Finding motivation to Get Fit isn't easy
Ten professionals and 10 teams are competing in the 2015 Get Fit Challenge. Who will earn the healthiest marks? Follow along on Facebook and then find out at the In Business Expo & Conference on Oct. 21. This week, IB checks in with Steve Huck, general manager & certified building service executive with Coverall Health Based Cleaning System, who is competing in the individual challenge.
Not being happy with how I felt physically and emotionally, or how I looked, has been a longstanding struggle within.
Last summer I had a little scare. I found out I was close to becoming a type 2 diabetic. Having sleep apnea for the past three years, among other health issues, I knew the root cause of my health problems was that I was overweight. As the start of a new year came and went, my plan to buckle down and really get into shape went right along with it.
This was supposed to be the year of me, with both kids grown. I started to work out a little at home here and there, but there was no real commitment or effort to the cause. As I sat in my office one day, I heard the “bing” of a new email coming in. As the preview flashed across the lower corner of my computer screen, something about “Congratulations” caught my eye. I opened the email and at first glance I thought it was spam. But I read it again, remembering now how I filled out an application form for the Get Fit Challenge. Happy and excited about this new opportunity, a “bing” went off in my head. This is it, I thought, something to finally put my feet to the fire.
My main goal has always been to drop below 200 pounds. Even though this would still leave me in a moderately overweight zone, I can’t remember the last time I was 199 pounds or less, so this would be a major step in the right direction. I’ve been on every diet plan you can think of as well as joined three to five different gyms over the years. I’ve always gotten close to reaching my goal before returning to my old habits. In 2002, I joined an online fitness program that tracked what I ate and my overall progress. To this day I still have all my past weights in there, which is interesting to look at (okay, more like depressing).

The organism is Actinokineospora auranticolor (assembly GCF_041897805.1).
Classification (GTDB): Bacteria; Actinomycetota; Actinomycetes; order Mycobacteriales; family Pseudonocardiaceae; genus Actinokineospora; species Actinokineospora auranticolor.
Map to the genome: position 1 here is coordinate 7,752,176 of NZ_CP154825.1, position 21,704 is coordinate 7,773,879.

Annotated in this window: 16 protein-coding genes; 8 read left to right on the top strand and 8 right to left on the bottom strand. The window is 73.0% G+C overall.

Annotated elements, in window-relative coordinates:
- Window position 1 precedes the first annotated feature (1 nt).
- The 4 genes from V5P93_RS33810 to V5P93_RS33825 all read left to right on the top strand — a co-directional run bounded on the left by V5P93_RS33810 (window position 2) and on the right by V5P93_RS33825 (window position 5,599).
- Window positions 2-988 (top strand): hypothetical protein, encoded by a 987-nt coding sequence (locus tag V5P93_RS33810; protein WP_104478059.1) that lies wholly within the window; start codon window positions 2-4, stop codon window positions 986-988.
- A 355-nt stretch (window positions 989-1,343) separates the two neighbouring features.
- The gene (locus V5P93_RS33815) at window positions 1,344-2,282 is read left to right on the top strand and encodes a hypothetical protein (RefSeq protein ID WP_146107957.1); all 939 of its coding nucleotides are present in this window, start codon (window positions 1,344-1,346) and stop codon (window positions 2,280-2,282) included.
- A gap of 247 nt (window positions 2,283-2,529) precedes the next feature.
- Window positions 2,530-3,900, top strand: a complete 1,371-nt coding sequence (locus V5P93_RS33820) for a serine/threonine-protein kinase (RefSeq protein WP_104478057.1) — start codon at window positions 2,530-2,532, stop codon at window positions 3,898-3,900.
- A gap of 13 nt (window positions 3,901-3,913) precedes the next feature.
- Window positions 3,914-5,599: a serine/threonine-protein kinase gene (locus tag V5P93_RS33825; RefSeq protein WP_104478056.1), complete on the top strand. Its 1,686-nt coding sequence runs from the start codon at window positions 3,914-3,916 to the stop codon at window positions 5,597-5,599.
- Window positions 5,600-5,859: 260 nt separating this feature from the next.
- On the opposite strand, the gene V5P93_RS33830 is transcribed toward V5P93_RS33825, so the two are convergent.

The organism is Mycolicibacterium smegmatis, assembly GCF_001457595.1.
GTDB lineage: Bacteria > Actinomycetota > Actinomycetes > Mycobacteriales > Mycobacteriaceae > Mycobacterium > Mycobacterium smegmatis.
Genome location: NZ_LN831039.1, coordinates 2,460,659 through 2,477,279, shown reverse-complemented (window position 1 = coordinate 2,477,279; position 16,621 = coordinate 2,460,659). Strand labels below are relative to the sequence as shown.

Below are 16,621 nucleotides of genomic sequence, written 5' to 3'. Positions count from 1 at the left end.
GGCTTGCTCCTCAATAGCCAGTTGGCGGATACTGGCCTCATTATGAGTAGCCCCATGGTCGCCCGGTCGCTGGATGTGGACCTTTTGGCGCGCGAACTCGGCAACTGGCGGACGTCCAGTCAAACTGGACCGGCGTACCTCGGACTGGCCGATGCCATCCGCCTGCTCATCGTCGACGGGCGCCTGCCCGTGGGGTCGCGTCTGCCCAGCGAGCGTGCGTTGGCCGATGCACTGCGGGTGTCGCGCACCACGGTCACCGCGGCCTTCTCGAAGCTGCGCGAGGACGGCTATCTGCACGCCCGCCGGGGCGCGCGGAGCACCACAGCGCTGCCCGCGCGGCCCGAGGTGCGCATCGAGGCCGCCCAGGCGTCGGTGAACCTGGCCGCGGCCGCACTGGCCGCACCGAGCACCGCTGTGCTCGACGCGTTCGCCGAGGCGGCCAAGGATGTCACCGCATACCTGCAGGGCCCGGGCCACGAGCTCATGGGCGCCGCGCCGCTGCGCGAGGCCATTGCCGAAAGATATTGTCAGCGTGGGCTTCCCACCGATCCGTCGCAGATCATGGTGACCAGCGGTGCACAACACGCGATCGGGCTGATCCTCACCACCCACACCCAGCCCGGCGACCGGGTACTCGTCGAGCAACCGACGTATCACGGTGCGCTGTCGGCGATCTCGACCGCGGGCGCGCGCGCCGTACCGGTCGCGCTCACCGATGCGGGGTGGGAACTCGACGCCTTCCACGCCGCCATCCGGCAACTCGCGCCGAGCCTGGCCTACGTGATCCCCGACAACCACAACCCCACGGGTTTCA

The closer the start of this competition got, the more I could feel myself getting overwhelmed with how I was even going to begin. I met with Jamie Zietlow, my trainer at Harbor Athletic Club, and she helped me put my goals into perspective. “Tracking what you eat is the number one thing you can do,” she advised. The MyFitnessPal app and a Fitbit have been two tools to help me see how good, bad, and ugly any day can be.
As April progressed, I struggled to find a rhythm or a routine. Being under the weather for weeks surrounding the IB Get Fit Challenge kickoff didn’t help. Struggling, I decided to reach out to last year’s winners. I needed something to get me going. Speaking with both was an honor and really helped me get out of my own head.
Brett Christensen faced great adversity with a sore shoulder that he was unable to use, yet he still came out on top and reached his goals. “Live in the moment,” he said before we ended our call. I smiled as I thought to myself about the Carpe Diem (Seize the Day) tattoo branded on my left shoulder. Speaking with Sally Greenwood was equally amazing. Turning 60 as she took on this challenge, she worked out every day and a year later she’s kept it up and lost an additional 20lbs.
Talking to both fueled me inside and made things clearer. I spoke with Jamie and set a new game plan in motion. Running most mornings through the UW Arboretum before hitting the gym has helped. I even have two 5Ks under my belt, one of them a wounded veterans run in Folsom, Calif., on Memorial Day. Finishing 184th out of 975 racers (124th out of 394 men and 14th in my age group), I managed to shave nearly a minute off my mile time. The event left me feeling liberated and my results continued to stoke the newfound fire inside me. Now that June and the halfway point of the competition are upon us, I’m no longer looking back at past failures but instead ahead at future accomplishments.
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